This story originally appeared at National Journal.
The U.S. intelligence community experienced a major shake-up in August as two top leaders left their posts: Dan Coats stepped down as director of National Intelligence and Sue Gordon resigned as the agency’s principal deputy director. Gen. Michael Hayden served as the first principal deputy in 2005, before becoming CIA director. Earlier in his career, he headed the National Security Agency. Hayden, who is recovering from a stroke he suffered in late 2018, spoke with Mackenzie Weinger at his home last week about the threat he believes President Trump poses for the intelligence community. This interview has been edited for length and clarity.
General Hayden, how are you doing these days?
Well, good. This happened almost a year ago. I do lessons three or four times a week to help. I can do a lot of things now, but then again, it’s sometimes hard. But on Saturday, my family and I will go to the Steelers game. On a day like today, the first thing I do is get up and watch Morning Joe at 6 o’clock. I watch for two hours and then I go and do something else.
Over the summer, President Trump named Representative John Ratcliffe—a vocal supporter of the president with limited national security experience—as his pick for the next DNI, but that nomination was quickly dropped. What did you think of the president’s choice?
That was unbelievable. First of all, he’s a congressman, but he’s not very good in that part of the world. He didn’t do anything in that field. Fortunately, somebody said that’s not a good idea. I frankly think that [Senate Intelligence Committee Chair Richard] Burr said, ‘No, no, you won’t get my vote and you will lose.’ And now, what I think is happening is we won’t have a DNI. Period.
Do you think that’s the goal now, to keep someone acting in the position rather than get someone Senate-confirmed?
If you do something good in that position, then you’re a problem for the administration. I would not be surprised if there is no DNI named.
You served as the first principal deputy director of National Intelligence. Are you concerned about the lack of confirmed leadership at the ODNI with the departures of Coats and Gordon?
She’s a wonderful person. She could have been right up there as DNI. She was fired; there’s no question about it. Dan Coats was also good—he wasn’t an expert on this, by any shot, but he did the right thing. And that’s the right phrase: He did the right thing.
In terms of how he handled the president?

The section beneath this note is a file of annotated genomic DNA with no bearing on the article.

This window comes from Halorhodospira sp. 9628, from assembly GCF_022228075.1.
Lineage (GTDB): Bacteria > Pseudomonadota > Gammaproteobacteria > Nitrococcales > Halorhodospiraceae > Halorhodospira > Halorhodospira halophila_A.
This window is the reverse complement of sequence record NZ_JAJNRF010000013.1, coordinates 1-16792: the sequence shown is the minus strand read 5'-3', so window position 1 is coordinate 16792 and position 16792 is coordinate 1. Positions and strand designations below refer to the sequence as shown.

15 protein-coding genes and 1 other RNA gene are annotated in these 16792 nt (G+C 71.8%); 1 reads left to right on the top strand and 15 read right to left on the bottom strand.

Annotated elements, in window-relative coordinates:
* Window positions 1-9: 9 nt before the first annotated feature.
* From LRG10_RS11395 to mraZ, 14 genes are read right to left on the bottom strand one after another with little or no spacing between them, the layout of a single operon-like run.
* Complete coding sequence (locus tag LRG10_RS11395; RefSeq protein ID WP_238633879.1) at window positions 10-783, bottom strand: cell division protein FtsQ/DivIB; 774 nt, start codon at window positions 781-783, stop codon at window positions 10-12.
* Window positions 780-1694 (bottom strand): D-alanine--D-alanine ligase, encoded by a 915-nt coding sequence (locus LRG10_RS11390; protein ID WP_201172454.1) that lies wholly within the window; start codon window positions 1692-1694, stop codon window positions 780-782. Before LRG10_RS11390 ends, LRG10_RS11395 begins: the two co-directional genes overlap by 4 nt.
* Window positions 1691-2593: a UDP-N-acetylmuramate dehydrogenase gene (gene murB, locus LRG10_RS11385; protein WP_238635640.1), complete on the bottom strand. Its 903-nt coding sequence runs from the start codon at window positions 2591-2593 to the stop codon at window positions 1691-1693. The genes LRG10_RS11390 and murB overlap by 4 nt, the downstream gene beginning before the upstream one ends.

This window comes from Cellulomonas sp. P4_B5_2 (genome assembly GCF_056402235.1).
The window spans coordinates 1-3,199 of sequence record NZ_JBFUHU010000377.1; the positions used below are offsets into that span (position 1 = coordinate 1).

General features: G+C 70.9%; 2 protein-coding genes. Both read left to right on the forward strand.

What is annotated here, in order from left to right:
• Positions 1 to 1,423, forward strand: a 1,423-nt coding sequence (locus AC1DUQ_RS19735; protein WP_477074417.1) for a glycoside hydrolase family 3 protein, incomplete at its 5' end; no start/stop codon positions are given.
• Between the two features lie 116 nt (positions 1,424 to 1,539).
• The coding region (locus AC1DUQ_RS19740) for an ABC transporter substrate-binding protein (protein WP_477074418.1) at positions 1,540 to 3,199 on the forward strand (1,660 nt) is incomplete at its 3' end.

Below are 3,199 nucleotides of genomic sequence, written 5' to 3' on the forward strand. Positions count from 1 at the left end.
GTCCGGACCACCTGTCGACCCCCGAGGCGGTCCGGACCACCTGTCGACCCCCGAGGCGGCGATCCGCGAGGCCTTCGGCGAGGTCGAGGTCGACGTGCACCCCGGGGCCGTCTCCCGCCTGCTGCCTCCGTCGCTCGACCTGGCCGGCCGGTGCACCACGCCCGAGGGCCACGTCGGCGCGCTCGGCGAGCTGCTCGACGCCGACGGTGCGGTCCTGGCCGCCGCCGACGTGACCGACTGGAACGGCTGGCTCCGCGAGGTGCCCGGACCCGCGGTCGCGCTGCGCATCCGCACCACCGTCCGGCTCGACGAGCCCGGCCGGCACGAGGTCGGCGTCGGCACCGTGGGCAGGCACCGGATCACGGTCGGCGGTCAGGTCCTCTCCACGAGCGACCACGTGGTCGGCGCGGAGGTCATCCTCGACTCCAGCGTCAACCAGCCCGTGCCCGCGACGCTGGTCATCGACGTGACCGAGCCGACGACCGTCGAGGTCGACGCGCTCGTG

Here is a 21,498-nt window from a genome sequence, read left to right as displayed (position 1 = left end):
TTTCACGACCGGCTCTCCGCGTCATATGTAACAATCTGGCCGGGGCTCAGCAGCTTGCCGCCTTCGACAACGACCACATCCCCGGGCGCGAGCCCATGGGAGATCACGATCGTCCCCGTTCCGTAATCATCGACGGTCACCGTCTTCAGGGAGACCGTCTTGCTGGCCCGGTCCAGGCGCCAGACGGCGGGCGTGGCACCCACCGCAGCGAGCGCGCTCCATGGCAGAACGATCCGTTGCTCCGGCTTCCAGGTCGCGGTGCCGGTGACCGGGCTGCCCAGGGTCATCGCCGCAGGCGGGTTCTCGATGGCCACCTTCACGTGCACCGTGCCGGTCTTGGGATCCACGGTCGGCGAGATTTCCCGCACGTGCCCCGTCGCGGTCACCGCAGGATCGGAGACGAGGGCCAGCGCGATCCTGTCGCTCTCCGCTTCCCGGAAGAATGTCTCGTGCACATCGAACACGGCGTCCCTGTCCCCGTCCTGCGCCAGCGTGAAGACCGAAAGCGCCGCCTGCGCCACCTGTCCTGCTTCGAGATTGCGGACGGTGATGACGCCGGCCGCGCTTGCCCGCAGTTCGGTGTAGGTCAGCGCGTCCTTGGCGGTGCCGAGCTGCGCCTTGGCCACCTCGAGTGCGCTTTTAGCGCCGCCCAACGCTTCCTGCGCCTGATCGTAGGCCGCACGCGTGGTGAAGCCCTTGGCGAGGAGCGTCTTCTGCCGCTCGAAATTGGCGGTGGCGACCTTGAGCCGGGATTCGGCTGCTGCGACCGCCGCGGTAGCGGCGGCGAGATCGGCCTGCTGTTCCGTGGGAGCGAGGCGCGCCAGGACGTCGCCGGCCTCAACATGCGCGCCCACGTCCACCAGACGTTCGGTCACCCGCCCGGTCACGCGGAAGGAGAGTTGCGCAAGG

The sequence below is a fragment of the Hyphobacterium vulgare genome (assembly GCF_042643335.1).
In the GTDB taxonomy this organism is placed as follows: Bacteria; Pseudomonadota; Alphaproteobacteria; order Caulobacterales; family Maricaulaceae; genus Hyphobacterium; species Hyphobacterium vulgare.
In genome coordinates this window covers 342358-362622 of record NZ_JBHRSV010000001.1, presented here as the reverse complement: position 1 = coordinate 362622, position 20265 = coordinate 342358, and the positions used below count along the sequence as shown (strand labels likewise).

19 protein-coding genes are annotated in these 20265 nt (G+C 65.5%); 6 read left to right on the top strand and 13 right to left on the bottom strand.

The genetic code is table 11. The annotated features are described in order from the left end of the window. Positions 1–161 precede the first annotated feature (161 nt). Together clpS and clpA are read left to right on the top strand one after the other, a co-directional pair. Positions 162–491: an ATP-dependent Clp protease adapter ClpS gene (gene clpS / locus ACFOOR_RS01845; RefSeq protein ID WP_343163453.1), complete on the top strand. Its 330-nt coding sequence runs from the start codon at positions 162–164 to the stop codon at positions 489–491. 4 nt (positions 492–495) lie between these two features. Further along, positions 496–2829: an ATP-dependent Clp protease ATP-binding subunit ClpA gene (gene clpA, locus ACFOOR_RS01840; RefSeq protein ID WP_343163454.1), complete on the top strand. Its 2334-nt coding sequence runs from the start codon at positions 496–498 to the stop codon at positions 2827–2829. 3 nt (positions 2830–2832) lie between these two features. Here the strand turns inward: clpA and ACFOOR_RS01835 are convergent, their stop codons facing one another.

That’s right. That’s the job. And he did a very good job. But now, the administration doesn’t want that. With Dan Coats and the deputy gone, who’s in charge? The CIA? Not really, and I know because I was there, and I wasn’t doing the job of the DNI. Nobody does that now. And I think the president likes it. Think of a few weeks ago, with Alabama, when he [falsely stated that Hurricane Dorian threatened the state]. People were saying, ‘Bullshit, that’s not right at all.’ And now the president wants them gone.
And you’re saying that’s indicative of how he works with the U.S. intelligence community?
That’s exactly right.
Trump is very skeptical of the use of foreign intelligence from covert sources. What would you want to say to the president about that?
That’s unbelievable. That’s what intelligence is about. I don’t know that he knows what intelligence is, and that’s the problem. Listen, many presidents don’t know it. So you talk to them. I did this. And sometimes we would do all right, and sometimes the president would go, ‘Huh, really? No.’ But Trump doesn’t even want to.
How would you brief the president?
It’s really hard. Without going into detail, I talk to people, and sometimes it’s very, very hard. You do the best you can, and frankly, [the approach is], 'The president may not see this, but someone will—maybe later on, maybe another president.' But if we go two terms, it’s really going to be difficult to counter that. If it’s one term, we’ll be all right. But if it’s two terms … he has his own version, like Alabama. It’s not truth. It’s something else.
What’s the one national security issue you’re most concerned about right now?
I’ll give you two. The first one is the president getting two terms. I talk to people up the road, and they’re really, really worried. The most important part is getting America right again. As I wrote [in The Assault on Intelligence, about the U.S. intelligence community], “We are accustomed to relying on their truth telling to protect us from foreign enemies. Now we may need their truth telling to save us from ourselves.” With regard to adversaries, there are problems all of the time. It could be the Russians, or maybe it’s the Iranians, or North Korea. Now we’re almost three years in the administration. What’s gone right in this area? But, right now, the priority is us.